After that, the banality of the networks' war coverage is replicated on the home front: A local news anchor earnestly asks a field correspondent, "Were there any visible signs of patriotism at Camp Lejeune today?" before we view footage of something called "The NBC 17 War Room."
It is the way we were, just three short months ago, and director Robert Stromberg seems determined not to let us forget it in Mission Accomplished: Proud Americans in a Time of War. It's a volatile--and uneven--mix of collaborative theater, music, dance and visual art. It's also one where video too often trumps the other elements.
I hadn't previously seen underground filmmaker Edo's brief State of the Union ... Not Good, which was screened in its entirety in one section at mid-show. This jolting remix of George Bush's January 2003 address to the nation (available online at
www.fuckitall.com/bsh) seamlessly splices different parts of the speech together, to reveal the artist's interpretation of the president's true agenda. As a result, we see Bush admit, "We have a great opportunity during this time of war to lead the world toward suicide and murder." Before that, he's heard to confess, "We can be summed up in one word: Evil." The standing ovations these and other lines receive in the film are as surreal and chilling as the words themselves.
Before Not Good, filmmaker Aaron Valdez reduces Bush's performance in the same address to a revealing series of nervously licked lips and simpering facial expressions, in States of the Union (also online, at www.valdezfilm.com/videostates.htm).
In short, both are impressive works of socio-political critique, and as an audience, we're undeniably richer for having seen them. But their presence in Mission Accomplished tends to underline the lack of similar focus and economy in the live sections of the show.
There's no shortage of interesting ideas in this 70-minute work. After a school-age rendition of "My Country, Tis of Thee," the crew on-stage mutters the phrase "let freedom ring," over and over, as if it were a self-reminder about an important task left to be done. Elsewhere, a row of people polish red apples with an American flag before taking a single bite--and then throwing the rest in a trashcan.
In another sequence, a group reading the local papers turns the stage into a roiling wasteland of shredded newsprint and duct tape. En route, the performers use the paper at points as pompoms, insufficient clothing and shelter, as Stromberg and Jason Klarl's videography and Alex Kostelnik and Timothy Brooks's soundscape adds to the storm of flying words on stage.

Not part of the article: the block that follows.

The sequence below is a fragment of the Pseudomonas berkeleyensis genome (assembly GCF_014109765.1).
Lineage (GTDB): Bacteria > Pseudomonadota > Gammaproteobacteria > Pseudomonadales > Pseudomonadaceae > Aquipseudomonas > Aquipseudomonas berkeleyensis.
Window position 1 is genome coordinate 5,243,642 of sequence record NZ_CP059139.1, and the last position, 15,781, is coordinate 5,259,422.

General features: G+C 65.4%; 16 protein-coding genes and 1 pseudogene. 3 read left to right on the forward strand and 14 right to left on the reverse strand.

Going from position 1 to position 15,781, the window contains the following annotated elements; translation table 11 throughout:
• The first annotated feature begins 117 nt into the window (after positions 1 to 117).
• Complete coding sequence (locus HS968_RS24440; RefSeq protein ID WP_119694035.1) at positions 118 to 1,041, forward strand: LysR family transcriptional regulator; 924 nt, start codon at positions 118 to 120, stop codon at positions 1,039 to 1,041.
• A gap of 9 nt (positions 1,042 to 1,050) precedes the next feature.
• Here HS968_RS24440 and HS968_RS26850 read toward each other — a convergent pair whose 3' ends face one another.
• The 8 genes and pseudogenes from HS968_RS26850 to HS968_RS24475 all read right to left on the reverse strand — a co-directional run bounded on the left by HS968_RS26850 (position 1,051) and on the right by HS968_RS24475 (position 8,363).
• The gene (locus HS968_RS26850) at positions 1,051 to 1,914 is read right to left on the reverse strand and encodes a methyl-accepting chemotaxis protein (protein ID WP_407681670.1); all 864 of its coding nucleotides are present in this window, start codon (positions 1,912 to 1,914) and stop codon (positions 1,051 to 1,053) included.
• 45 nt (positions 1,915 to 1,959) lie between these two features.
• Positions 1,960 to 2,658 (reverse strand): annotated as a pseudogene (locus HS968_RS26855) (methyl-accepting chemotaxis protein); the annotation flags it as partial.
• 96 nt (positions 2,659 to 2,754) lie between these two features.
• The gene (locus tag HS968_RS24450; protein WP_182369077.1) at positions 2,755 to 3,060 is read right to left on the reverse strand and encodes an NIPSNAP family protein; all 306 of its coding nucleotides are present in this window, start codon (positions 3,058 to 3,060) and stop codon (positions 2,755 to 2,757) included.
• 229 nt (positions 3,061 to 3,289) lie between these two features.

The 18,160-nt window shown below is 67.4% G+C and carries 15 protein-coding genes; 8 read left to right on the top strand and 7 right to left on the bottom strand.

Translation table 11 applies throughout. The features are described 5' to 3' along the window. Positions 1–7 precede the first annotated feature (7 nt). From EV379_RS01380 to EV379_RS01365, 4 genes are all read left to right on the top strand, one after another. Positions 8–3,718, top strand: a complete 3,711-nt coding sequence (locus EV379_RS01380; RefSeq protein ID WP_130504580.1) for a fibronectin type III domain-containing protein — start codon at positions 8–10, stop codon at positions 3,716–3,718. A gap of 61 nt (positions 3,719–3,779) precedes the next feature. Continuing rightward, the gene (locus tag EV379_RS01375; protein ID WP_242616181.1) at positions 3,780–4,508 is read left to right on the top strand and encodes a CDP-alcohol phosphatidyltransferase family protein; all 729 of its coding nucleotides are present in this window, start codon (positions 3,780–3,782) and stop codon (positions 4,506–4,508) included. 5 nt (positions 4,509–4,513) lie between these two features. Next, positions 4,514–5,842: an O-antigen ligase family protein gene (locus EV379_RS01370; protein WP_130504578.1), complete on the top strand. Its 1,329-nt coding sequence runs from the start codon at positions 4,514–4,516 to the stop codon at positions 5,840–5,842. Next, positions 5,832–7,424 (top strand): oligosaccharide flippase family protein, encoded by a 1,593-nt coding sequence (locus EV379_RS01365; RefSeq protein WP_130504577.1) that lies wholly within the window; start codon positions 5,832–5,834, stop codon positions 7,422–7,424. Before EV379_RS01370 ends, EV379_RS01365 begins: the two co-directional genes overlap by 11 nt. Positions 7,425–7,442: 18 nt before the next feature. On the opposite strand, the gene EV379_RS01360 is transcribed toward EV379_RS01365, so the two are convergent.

Olynda Stewart's overtly slow and meditative solo movement against all this is the only anchor in this mid-show maelstrom. When that storm abruptly stops, the brilliantly extended stillness, darkness and silence thereafter provides a necessary refuge from all that's come before.
A recited list of uniquely American things (including obesity, bluegrass and "disposable everything") is added to by tape-recorded contributions from the audience as they enter the theater. Before they've even bought their ticket, each member's already been asked for their first and last name, their cell phone number--and whether they're "pro or anti." Significantly, the questioner never identifies what the audience member is for or against.
An interview video with two local homebuilders also plays with our expectations. One of the men says, "I ain't worried about Kuwait. I'm worried about the crackhead around the corner." When asked who was responsible for the Sept. 11 atrocity, he says there was probably "Iraqis in the woodpile." But then the two say the bombing was "reactionary" and not pre-emptive. One says "I can't agree with bombing someone because they might bomb us."
Art by committee frequently turns out less than the sum of its parts. Too often here, I don't sense a single, clear artistic vision in the uncredited choreography. Ensemble movement basically seems a collection of haphazard gestures that doesn't build or significantly gel, even with the participation of dancer/choreographers Susan Quinn and Amanda Abrams on stage.
Problematic writing and editing result in sequences that drag on well beyond their obvious point, and overreliance on projected video distracts us. The largest moving image on stage will always pull focus in a performance. Too often here it's on TV.
This month has seen an artistic work of conscience by Maguy Marin at ADF and a Black Playwrights Festival in Carrboro. In both venues, artists responded to real injustice with real imagination. In both, we learned that artists can treat issues of concern with subtlety, metaphor and understatement.
We also learned that when they do, they sometimes get much further doing so than with what might be termed "the piñata approach."
It's a lesson local artists need to learn as well. This group of "proud Americans" displays considerable imagination and courage. But in terms of meaningful protest art, this is one mission that has clearly just begun. Few missions are more needed in this time. I hope this group continues with this one.